Bangkok is not an easy city to visit. When I came here, the city presented itself as dirty and grey. The Royal Palace was overflowing with tourists, making it impossible for us to visit it properly. Our hotel had a large list of rules and fees to pay if you got a stain on the blanket, broke a glass or closed a door in the wrong way. All in all, my first impression of Bangkok was that it was unwelcoming and not very interesting.
But after a couple of days in Thailand’s capital, my opinion changed. Bangkok will never be my favourite city in the world, but I had a great time there and found a lot of stuff to do. If you are wondering where to start, here are some ideas:
The first thing that comes to my mind when thinking about Cambodia is Angkor Wat. The temple is the country’s most famous sight and receives millions of visitors each year. But Cambodia has so much more to offer than Angkor, from its green rice paddies to its capital Phnom Penh. Here are the highlights I enjoyed most while travelling through the country:
The plan was to stay in Angkor for three days and see the sunrise at Angkor Wat on our first morning. I never thought we would voluntarily get up at four a.m. a second and a third time for more sunrises. But over those three days, we developed a funny kind of routine. We would get up insanely early, watch the sunrise, explore a couple of temples and make it back to the hotel before ten for breakfast. After a nap, we then returned to Angkor for sunset.
Three days of sunrises and sunsets gave me the chance to explore areas away from the well-known sunrise spot at Angkor Wat. That way, I can now present to you my top five sunrise or sunset spots amongst the temples of Angkor.
During our three days in Siem Reap, we developed a strange kind of routine. We would get up at four in the morning, drive to Angkor for sunrise and walk around the temples afterwards. Then, shortly before ten, we would leave the park and make it back to the hotel just in time to still get breakfast. After a nap, we would be back for sunset.
It is true that sunrise and sunset are spectacular in the park of Angkor. So spectacular that we got up at four three days in a row. But the temples we visited in between were just as good. If you’re wondering where to start and which temples to visit, here are the ones I liked best:
Before going to Cambodia, I had never heard of Battambang. The town isn’t as famous as Angkor, with its many temples, or Phnom Penh, the capital. Bus connections are slow and the town falls asleep in the evening, with shops and restaurants closing early. But despite all these drawbacks, Battambang is a town worth of appearing on every Cambodia itinerary. The area is dotted with sights and we spent a great day exploring the Cambodian countryside.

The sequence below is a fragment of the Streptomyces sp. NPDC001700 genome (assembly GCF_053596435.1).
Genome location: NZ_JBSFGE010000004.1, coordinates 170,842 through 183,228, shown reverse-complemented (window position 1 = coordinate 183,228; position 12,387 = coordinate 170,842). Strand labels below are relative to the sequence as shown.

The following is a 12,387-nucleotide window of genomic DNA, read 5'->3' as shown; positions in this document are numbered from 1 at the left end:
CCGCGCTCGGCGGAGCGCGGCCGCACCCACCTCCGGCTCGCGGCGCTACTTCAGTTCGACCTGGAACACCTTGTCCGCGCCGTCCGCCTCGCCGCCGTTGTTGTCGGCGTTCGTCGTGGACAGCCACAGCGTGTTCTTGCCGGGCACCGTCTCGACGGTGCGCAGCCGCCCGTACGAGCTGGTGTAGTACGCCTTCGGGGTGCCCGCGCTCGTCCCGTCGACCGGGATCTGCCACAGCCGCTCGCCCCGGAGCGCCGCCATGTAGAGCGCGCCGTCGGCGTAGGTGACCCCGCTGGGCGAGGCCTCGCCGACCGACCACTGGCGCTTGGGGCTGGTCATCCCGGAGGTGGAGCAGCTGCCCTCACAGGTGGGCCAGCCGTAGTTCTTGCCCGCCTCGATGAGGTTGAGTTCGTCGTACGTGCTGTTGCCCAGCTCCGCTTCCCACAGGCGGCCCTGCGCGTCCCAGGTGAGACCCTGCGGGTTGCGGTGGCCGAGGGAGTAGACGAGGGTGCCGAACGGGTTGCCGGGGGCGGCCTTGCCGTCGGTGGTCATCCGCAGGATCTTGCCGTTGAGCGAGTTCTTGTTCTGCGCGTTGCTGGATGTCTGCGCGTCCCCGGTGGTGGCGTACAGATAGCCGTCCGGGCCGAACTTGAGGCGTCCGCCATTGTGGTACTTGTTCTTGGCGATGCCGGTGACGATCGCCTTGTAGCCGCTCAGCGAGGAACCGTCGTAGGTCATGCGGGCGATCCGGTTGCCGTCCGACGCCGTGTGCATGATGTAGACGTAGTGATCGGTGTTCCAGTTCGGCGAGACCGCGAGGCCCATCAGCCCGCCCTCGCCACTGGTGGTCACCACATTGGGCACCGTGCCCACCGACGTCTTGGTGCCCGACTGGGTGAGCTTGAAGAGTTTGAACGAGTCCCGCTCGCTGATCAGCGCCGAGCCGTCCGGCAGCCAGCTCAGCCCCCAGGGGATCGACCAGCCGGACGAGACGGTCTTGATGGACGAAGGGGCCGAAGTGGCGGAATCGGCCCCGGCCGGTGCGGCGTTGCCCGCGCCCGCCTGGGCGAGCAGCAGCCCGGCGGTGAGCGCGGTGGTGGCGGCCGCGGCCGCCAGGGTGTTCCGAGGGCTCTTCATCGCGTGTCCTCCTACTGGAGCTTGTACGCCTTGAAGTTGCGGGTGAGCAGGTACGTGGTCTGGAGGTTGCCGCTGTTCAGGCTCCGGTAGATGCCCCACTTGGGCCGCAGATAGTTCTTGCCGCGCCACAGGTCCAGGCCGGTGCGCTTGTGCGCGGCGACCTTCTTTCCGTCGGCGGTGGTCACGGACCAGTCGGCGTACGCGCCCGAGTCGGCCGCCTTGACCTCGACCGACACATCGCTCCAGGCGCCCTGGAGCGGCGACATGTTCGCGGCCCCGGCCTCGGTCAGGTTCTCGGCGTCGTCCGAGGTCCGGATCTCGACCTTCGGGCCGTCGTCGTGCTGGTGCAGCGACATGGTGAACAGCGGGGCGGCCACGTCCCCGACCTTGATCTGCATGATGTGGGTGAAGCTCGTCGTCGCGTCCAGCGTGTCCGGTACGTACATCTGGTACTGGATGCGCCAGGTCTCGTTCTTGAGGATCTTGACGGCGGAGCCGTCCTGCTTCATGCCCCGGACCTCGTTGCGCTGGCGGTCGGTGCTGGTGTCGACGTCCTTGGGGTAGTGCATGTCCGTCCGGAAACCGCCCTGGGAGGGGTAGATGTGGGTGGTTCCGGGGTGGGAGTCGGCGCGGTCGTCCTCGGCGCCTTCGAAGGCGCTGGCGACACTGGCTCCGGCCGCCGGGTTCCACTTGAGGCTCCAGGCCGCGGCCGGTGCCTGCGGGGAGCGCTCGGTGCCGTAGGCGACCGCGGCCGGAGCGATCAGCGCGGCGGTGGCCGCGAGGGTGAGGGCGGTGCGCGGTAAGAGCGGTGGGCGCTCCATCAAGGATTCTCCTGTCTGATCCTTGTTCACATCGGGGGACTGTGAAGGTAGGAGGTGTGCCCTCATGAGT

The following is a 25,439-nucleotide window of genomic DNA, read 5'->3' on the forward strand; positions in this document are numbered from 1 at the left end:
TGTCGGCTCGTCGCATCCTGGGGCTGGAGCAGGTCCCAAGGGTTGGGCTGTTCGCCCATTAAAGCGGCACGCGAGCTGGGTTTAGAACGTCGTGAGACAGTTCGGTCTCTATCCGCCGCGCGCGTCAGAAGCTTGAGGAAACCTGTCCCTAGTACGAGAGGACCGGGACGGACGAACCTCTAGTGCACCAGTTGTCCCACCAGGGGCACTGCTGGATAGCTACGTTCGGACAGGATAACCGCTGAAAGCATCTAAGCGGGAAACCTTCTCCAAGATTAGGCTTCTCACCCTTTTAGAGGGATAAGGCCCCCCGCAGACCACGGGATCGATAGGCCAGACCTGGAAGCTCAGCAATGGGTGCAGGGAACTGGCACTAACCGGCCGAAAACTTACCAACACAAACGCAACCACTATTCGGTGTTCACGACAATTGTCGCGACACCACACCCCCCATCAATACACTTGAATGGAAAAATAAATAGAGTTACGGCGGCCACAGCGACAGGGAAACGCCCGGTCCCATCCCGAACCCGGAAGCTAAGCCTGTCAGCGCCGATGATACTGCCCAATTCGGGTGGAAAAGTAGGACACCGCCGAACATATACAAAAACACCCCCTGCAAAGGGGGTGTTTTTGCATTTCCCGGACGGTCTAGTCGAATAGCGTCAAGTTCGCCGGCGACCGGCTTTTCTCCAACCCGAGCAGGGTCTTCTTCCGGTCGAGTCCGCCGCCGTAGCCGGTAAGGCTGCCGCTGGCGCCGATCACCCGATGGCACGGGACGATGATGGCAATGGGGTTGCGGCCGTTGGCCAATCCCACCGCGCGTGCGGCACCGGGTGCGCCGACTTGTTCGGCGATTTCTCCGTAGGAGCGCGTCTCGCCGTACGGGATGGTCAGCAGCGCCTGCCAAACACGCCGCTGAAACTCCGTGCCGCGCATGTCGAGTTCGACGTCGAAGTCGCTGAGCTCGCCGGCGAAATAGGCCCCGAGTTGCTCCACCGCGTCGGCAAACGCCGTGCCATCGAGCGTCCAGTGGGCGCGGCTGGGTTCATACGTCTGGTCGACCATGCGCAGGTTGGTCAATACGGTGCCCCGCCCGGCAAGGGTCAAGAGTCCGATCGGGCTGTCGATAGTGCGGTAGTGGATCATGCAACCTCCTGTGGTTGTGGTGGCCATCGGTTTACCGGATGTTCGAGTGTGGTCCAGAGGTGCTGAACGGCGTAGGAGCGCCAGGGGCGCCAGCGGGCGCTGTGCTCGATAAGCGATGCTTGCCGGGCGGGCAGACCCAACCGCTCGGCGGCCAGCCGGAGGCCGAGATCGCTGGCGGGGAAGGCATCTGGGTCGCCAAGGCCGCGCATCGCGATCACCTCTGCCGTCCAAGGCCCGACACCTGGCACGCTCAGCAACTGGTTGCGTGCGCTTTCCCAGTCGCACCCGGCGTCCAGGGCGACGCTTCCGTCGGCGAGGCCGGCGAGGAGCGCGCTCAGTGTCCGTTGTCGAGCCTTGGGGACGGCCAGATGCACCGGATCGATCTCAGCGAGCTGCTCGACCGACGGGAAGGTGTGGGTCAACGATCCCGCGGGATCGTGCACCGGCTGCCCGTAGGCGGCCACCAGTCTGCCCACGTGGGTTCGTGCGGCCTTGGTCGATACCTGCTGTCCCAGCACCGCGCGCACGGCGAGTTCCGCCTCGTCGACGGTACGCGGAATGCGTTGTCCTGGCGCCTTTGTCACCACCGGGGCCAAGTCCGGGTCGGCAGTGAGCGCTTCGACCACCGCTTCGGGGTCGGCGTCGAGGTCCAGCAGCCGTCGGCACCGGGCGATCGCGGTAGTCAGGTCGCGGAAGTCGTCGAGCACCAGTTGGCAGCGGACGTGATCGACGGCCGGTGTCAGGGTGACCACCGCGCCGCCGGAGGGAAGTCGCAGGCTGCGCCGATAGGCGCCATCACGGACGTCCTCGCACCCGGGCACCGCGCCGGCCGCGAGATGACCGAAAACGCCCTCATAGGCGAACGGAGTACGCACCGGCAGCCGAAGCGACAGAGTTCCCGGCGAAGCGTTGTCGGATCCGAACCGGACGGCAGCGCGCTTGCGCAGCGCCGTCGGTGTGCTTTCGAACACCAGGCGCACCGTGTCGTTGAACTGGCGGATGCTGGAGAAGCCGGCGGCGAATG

Here are some of the highlights you should check out when travelling to Battambang. Times needed to visit do not include travelling times in between sites, but we managed to see all of the below in one day.
Vietnam is well known for its great food. Wherever in the country you go, you are guaranteed to find great dishes. From national dishes, like pho, to local specialties, there is a lot to discover.
If you don’t know where to start, here are some of my favourites from my last trip to Vietnam:
Cambodia’s capital is not pretty. This is not where you look for temples and traditional architecture. It is instead a place filled with recent history and tragic stories, a city in which you can learn about traditions and the hope that keeps the country going after it was almost completely destroyed by the Khmer Rouge.
Some of the city’s highlights are not easy to digest, but they will hopefully leave a life-long impact. Below, you will find eight sights not to be missed while in Phnom Penh.
The water, I noticed as I ran into the ocean, was as warm as the air. I stumbled and fell face forward, my laughing only interrupted when a wave washed over my head. The beach was a nice change to the cities we had visited and a much needed break from the chaos we had explored the past few days.
Vietnam, with its never-ending traffic and chaos on the streets, can be overwhelming for visitors. Yet, it is a great country to explore, a world of contrasts ranging from giant cities to small beach retreats.
I did not get a chance to go up to Northern Vietnam this year, but here are some of the highlights waiting for you in Southern and Central Vietnam.
Even though Saigon was renamed Ho Chi Min City in 1976, many people still call it by its old name. With a population of 10 million people, it is Vietnam’s largest city and most travellers to the country will come here sooner or later.
From colonial architecture to war reminders and bustling markets, the city has a lot to offer. Don’t rush but leave yourself enough time to take it all in.
To give you an idea of how to spend your time, here are some suggestions:
Hoi An is and will probably always be my favourite city in Vietnam. This is where I celebrated my 26th birthday in 2011, sharing a passionfruit cheese cake with my fellow travellers. This is also where, this year in 2017, I started my blog. Hoi An holds nothing but good memories for me.
And how could anyone not love Hoi An? Lit up with hundreds of lanterns by night, it is one of the most beautiful towns in the country. During the day, you get a chance to explore all those historic houses, walking through courtyards and enjoying the view from balconies. And to make things even better, the ruins of a jungle temple are within reach and make up for an easy day trip.
But let me start from the beginning.